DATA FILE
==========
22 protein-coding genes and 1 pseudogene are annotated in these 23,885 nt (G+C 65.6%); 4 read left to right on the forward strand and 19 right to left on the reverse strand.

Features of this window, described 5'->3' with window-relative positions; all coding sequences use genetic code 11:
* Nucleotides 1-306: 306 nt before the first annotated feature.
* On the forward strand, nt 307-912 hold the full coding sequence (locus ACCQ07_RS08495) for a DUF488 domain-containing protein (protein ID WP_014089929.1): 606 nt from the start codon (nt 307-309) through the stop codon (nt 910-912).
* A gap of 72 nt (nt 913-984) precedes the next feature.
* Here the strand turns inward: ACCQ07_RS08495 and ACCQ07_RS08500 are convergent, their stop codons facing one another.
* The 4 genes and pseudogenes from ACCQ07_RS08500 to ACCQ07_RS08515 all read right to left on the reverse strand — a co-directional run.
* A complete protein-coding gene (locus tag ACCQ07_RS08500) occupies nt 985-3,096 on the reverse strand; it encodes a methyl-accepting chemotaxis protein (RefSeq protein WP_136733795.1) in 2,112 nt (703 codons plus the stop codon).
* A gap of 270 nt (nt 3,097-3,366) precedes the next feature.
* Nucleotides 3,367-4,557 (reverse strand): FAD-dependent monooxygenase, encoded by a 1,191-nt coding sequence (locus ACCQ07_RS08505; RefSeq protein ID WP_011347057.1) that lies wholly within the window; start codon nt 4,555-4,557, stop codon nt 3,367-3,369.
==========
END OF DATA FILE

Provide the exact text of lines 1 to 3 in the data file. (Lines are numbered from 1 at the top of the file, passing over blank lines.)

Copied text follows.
22 protein-coding genes and 1 pseudogene are annotated in these 23,885 nt (G+C 65.6%); 4 read left to right on the forward strand and 19 right to left on the reverse strand.

Features of this window, described 5'->3' with window-relative positions; all coding sequences use genetic code 11:
* Nucleotides 1-306: 306 nt before the first annotated feature.